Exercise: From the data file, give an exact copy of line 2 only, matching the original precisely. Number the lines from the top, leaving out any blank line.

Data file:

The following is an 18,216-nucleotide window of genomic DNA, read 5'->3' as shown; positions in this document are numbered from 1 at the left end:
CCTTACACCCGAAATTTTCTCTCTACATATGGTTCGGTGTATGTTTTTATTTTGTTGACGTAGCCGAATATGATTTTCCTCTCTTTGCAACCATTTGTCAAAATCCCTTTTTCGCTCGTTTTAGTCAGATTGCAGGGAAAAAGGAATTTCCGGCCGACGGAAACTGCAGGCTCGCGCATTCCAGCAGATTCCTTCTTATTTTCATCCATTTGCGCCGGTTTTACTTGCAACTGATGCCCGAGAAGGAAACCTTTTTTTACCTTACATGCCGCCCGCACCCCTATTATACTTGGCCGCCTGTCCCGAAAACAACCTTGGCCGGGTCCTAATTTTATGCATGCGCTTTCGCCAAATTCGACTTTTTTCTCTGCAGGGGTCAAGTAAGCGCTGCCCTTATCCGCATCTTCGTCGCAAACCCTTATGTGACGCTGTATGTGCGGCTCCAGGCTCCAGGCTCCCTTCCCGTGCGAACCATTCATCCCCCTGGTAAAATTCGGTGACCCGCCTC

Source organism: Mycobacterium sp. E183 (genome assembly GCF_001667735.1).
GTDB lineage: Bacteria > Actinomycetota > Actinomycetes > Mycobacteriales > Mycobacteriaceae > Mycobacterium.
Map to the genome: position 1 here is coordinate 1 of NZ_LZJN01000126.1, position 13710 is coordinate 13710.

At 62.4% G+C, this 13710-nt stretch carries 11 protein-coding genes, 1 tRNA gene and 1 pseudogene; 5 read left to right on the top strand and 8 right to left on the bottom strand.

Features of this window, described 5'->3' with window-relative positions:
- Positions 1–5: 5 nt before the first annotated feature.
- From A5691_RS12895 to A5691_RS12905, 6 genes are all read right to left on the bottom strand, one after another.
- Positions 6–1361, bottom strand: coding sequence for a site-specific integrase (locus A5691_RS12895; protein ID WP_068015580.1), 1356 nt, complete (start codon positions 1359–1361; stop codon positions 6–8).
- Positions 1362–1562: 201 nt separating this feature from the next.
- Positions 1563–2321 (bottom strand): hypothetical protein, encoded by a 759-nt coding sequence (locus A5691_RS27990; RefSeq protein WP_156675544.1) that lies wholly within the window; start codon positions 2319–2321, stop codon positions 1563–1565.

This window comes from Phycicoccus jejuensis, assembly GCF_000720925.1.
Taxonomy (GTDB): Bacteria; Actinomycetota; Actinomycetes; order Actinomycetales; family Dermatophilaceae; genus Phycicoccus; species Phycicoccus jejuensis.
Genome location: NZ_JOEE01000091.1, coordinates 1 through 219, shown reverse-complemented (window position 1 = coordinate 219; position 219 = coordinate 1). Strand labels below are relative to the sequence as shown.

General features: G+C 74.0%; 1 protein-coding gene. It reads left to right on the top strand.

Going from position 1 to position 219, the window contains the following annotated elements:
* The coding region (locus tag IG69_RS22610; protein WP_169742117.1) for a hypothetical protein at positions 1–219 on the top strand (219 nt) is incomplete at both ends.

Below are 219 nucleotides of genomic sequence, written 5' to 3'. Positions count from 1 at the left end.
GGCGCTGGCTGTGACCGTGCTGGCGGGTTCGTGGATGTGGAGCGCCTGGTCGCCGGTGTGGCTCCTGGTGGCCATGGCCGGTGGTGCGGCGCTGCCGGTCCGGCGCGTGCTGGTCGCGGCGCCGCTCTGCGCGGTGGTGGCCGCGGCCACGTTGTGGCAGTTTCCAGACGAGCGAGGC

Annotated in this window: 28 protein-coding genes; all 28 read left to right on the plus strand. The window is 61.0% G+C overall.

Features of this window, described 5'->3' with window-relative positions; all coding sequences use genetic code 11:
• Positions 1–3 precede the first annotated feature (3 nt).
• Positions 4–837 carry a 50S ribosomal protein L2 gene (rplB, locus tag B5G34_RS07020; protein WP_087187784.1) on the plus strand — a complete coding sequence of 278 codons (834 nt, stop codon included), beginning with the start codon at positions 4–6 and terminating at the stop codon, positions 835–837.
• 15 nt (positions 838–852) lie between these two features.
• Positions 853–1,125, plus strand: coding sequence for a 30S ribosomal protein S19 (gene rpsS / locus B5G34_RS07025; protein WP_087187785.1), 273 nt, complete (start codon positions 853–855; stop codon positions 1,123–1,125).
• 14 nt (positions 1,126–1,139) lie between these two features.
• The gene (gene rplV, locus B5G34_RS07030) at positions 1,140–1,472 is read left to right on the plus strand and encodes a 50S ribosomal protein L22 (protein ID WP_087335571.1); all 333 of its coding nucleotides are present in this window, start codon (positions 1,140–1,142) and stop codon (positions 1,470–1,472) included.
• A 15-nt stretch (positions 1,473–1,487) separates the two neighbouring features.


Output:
CCTTACACCCGAAATTTTCTCTCTACATATGGTTCGGTGTATGTTTTTATTTTGTTGACGTAGCCGAATATGATTTTCCTCTCTTTGCAACCATTTGTCAAAATCCCTTTTTCGCTCGTTTTAGTCAGATTGCAGGGAAAAAGGAATTTCCGGCCGACGGAAACTGCAGGCTCGCGCATTCCAGCAGATTCCTTCTTATTTTCATCCATTTGCGCCGGTTTTACTTGCAACTGATGCCCGAGAAGGAAACCTTTTTTTACCTTACATGCCGCCCGCACCCCTATTATACTTGGCCGCCTGTCCCGAAAACAACCTTGGCCGGGTCCTAATTTTATGCATGCGCTTTCGCCAAATTCGACTTTTTTCTCTGCAGGGGTCAAGTAAGCGCTGCCCTTATCCGCATCTTCGTCGCAAACCCTTATGTGACGCTGTATGTGCGGCTCCAGGCTCCAGGCTCCCTTCCCGTGCGAACCATTCATCCCCCTGGTAAAATTCGGTGACCCGCCTC